Valve has shared some extremely interesting statistics about free-to-play games, confirming that the recent transformation of its popular Team Fortress 2 online shooter into a free-to-play title generated a massive increase in its player count, and a lot of these gamers even started spending money in the title.


Valve's Steam digital distribution service has been used by the company for quite some time to do special experiments and realize just what its users want and how they respond to various strategies.

While it made quite a few products free for certain periods of time, turning Team Fortress 2 into a free-to-play title generated a huge response, at least according to Valve boss Gabe Newell who share his results with GeekWire.

"The most recent thing that also is really puzzling is that we made products available for free on numerous occasions, without significantly impacting the audience size. We recently said, were now going to do something different, were not only going to signal that its free but were going to say, its free to play, which is not really a pricing signal, even though thats what you would ordinarily think it is. And our user base for our first product that we made free to play, Team Fortress 2, increased by a factor of five. That doesnt make sense if youre trying to think of it purely as a pricing phenomenon."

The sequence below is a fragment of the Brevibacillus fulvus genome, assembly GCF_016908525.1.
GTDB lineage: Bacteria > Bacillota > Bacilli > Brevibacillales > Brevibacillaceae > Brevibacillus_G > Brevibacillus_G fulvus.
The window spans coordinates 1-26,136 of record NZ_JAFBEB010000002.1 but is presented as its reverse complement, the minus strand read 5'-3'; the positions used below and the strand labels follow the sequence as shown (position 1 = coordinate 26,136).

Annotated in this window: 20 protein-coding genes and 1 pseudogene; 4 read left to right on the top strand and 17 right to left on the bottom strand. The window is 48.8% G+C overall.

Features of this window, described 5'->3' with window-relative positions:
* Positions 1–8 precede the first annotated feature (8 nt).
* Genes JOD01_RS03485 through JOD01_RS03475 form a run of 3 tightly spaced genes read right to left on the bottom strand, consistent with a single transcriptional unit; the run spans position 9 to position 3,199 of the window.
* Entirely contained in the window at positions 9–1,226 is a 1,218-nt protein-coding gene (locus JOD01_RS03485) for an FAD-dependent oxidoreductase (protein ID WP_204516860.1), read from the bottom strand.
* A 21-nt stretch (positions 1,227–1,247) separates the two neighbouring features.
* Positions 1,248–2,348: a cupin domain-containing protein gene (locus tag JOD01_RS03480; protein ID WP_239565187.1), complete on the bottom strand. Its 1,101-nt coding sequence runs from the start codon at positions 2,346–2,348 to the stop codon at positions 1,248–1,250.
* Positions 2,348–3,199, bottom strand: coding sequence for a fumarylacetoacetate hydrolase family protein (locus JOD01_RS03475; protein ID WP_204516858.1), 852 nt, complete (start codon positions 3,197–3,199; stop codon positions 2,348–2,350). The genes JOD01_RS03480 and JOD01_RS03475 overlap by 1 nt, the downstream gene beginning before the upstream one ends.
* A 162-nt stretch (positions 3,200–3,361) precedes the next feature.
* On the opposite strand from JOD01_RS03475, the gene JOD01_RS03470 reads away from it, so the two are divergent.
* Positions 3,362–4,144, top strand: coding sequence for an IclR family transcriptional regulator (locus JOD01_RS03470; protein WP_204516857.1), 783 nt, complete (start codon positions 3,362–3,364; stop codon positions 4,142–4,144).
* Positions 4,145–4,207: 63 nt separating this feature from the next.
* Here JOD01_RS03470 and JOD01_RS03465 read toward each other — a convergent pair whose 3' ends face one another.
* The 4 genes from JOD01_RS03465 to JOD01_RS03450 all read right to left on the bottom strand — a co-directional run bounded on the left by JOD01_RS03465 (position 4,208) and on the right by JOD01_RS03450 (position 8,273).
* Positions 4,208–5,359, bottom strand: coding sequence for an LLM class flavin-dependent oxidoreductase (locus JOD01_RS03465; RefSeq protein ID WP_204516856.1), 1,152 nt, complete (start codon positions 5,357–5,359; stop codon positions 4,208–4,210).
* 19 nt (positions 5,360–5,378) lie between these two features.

While that jump doesn't mean all that much in terms of profit, Newell also highlights the conversion rates for TF2 players, with a lot of new ones opting to pay money through microtransactions in the game, well above the regular industry average.

"And then the conversion rate, when we talk to partners who do free-to-play, a lot of people see about a 2 to 3 percent conversion rate of the people in their audience who actually buy something, and then with Team Fortress 2, which looks more like Arkham Asylum in terms of the user profile and the content, we see about a 20 to 30 percent conversion rate of people who are playing those games who buy something."

Team Fortress 2 has a thriving MannConomy microtransaction system in place, where players can create their own weapons or items and then sell them for real money to others. This great content offered major incentive to those that wanted to spend some cash on the free game.

Valve is expected to retain the free-to-play model with the upcoming Dota 2, which will see a free open beta stage released soon enough.